Because I was playing about with my own images of trees yesterday, I was compelled to think about them leading me to consider some of the images that are more widely viewed as art. There has been a relationship between the creative artist and trees for as long as both have existed. Mainly because we rely on each other, as animals we breathe in the oxygen they expel, and symbiotically, they use the carbon dioxide we exhale. But the relationship is not simply giving and taking our life essence, as critical as that is to us, it is a sacred relationship, one of respect and honour, of love. Locally, our council is installing a brand new tram system, all shiny bells and trims; the unfortunate downside to this progressive transport amenity is the demise of many of our well loved trees in our community. I have been sad to see a tiny copse at the bottom of my dog walking route be ripped down, the beautiful trees that lined the boulevard into our small town has been removed from one side of the road, so there is no longer the symmetry of sycamores blazing a trail in front of our university. I have heard so many people be struck by the strength of feeling they have experienced, being witness to the new landscaping. What they had taken for granted, enjoyed on a daily basis has been removed from them, and it hurts. When I was a young woman bought my first house in one of the cheapest parts of town. Needless to say it wasn’t pretty. What I hated was the lack of trees and greenery, the constant reminder about the cycle of seasons, the progression of life. Life is grey and unremitting without the pleasures accorded to us by seeing and smelling and touching living stuff around us. Grass, and water and trees and plants. We need them, on a daily basis. What do artists do? They express their experience of being alive by communicating with us through the vehicle of their art. Within that expression we can learn more about how we think and feel about the world, about our place within it, how we feel about ourselves and our environments, what uplifts us, and what horrifies us. Trees seem to be a benign symbol too, offering us metaphorical images of the tree of life, which in itself may become worthy of a new blog!! For now, I want to share others’ views of trees with you. I hope you like the choices I have made, let me know what you would include. The picture at the beginning is a Monet, and I never see poplars without my thoughts turning to soldiers. Waiting soldiers.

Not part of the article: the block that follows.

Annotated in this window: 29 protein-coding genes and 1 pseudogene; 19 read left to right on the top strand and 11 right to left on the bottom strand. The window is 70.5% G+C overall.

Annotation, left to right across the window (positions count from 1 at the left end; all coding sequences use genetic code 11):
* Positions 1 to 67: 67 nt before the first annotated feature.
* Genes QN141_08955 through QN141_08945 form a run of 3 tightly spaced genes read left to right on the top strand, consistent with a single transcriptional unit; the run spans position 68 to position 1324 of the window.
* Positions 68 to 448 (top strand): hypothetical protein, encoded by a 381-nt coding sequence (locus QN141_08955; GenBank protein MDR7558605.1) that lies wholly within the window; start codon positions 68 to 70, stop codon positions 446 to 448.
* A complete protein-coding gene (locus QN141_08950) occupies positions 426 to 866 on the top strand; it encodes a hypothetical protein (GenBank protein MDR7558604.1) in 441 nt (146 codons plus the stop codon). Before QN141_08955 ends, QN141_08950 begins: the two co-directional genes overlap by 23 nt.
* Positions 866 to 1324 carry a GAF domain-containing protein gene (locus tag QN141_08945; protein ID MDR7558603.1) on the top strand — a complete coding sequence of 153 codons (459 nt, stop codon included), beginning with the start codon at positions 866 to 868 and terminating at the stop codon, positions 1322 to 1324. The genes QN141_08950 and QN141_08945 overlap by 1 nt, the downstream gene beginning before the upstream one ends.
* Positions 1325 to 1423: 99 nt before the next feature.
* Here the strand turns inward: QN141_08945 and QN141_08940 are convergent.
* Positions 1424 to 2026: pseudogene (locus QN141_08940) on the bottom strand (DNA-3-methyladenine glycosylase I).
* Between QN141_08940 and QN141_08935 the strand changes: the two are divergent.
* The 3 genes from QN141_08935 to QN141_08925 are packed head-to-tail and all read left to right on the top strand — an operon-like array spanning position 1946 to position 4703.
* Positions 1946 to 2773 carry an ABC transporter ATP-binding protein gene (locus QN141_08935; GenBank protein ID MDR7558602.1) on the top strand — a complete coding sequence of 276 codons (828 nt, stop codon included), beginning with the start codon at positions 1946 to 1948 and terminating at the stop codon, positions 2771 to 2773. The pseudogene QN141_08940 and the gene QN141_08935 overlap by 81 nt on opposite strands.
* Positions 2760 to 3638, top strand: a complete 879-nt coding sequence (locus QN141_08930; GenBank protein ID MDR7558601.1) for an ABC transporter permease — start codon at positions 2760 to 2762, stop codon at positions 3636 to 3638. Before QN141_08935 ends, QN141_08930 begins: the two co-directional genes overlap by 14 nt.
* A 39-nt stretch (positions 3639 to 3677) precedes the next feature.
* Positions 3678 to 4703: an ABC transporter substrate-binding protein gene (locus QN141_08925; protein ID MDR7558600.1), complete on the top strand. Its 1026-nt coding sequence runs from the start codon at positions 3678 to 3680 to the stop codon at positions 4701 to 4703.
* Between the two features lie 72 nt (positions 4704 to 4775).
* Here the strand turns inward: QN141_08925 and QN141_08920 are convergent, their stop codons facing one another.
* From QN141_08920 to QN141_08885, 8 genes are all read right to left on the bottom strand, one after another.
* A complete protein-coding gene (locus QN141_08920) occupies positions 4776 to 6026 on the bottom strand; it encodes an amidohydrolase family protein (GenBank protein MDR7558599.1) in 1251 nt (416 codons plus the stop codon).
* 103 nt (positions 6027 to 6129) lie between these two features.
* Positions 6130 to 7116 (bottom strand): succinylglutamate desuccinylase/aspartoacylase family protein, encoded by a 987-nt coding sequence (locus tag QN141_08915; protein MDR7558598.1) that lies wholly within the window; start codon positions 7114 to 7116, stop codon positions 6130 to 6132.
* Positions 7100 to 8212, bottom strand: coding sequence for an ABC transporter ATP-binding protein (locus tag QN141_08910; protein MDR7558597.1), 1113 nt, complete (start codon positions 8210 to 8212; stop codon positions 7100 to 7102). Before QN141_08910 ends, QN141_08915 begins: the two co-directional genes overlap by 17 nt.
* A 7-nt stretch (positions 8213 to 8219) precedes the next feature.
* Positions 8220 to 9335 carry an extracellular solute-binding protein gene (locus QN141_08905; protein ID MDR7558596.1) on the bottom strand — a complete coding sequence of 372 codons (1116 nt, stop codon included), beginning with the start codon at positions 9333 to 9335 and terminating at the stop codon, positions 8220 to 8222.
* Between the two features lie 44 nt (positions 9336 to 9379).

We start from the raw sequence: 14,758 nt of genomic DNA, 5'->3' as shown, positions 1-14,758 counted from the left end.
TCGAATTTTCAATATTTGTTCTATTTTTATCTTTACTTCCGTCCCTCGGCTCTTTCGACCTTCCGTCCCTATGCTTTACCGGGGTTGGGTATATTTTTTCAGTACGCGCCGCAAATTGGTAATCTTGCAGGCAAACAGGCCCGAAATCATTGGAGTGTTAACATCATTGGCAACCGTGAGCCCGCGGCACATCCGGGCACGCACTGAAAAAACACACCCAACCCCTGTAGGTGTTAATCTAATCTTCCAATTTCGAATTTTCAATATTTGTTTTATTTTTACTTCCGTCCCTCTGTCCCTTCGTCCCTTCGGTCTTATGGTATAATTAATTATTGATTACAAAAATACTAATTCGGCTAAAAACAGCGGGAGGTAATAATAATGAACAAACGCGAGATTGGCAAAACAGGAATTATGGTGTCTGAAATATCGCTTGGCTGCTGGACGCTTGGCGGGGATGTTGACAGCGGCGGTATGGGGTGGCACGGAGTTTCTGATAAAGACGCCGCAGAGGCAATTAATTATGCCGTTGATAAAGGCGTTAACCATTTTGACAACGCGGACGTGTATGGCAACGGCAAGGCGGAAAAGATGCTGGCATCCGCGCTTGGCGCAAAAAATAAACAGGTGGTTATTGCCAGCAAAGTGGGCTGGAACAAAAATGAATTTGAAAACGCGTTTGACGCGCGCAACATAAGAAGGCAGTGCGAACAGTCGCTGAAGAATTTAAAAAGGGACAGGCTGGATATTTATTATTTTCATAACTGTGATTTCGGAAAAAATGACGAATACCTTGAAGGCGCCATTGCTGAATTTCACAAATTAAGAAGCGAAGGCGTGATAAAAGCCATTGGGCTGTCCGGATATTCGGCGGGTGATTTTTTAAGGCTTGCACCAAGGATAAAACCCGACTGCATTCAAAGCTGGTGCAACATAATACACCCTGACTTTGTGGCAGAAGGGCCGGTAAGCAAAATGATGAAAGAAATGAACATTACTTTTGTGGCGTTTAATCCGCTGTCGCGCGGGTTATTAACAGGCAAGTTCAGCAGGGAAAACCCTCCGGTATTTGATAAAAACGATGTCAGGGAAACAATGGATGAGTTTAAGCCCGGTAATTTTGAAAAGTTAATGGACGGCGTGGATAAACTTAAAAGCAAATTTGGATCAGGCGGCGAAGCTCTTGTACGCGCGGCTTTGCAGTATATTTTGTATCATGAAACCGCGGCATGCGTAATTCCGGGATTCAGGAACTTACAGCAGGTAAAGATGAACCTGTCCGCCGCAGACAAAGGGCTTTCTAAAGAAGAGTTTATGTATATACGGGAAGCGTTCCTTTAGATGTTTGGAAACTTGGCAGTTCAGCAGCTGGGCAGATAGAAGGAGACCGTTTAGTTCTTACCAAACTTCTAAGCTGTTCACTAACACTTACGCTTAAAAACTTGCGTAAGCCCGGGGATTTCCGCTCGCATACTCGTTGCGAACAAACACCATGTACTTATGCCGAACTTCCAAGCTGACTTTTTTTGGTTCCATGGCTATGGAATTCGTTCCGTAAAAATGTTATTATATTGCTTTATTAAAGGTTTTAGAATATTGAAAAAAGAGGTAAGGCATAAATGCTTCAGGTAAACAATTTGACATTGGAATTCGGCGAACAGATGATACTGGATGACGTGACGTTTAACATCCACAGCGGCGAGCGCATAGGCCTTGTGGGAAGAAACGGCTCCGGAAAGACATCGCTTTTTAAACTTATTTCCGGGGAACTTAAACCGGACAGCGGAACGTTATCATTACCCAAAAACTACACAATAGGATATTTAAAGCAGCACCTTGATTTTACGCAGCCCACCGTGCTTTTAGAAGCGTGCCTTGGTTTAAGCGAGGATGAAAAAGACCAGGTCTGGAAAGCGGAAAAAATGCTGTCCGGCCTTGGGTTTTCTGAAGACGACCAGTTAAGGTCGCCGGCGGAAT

The olive Trees was of course a Van Gogh. I love the way you can almost feel the air in this painting. And for me there is a sense of foreboding, perhaps brought to mind by the dead stump, and the counterplay of dark green with the violet.
Cezanne, a glorious study of trees living alongside the structures built by man. They aren’t hiding the house, but they do take centre stage.
This is by Egon Schiele, and even the trees he painted were youthful. Egon liked the fragility I think. These are staked, not yet able to support themselves. Maybe he felt like that too. Who doesn’t want the support of something to hold them up now and again?
More poplars,this time by the Seine. I think they are poplars, though that may be just in my mind. Once again, this makes me think of sentry duty, of waiting time, of an observance of time playing out.
This is a paper negative by an unknown artist, but I liked the grandness of the tree, how it gives shelter, and rest to the seated person. Big trees make me feel like this, protected, small, insignificant in the scheme of things. It is a comforting feeling, as though I am in the presence of wisdom and ancient protection.
Moonlit Tree painted by a Russian Jules Olitsky. Nothing scary about this moonlit night for me. I love the colours in the painting, how connected the tree seems to be to the night. It is solitary, and exposed but for me it expresses how essential it is to be alone sometimes. To be able to stand alone, in the dark and still feel comfortable. That is what this painting says to me.
This painted Japanese scene immortalises a view of life. There is flow in the river, and growth in the trees, colour and movement that expresses transitory joy. Lovely.
II like the scale of the trees in this hunting scene, and the naivite of the painting.
To finish up, because I could go on for ever, I have decided to leave you with this painting by Van Gogh of tree he was particularly fond of, The Mulberry Tree. It is a fascinating insight into his view of his world. It reminds me of the story in the bible of the burning bush, though I don’t know what significance that has since I don’t know the story well. I am outside of denominational religion, but in my childhood I went to Sunday School, and this must have had an impact! The tree Van Gogh paints is alive, almost ecstatically so. Wow!
This paining is at the Simon Norton Museum, here “www.nortonsimon.org,”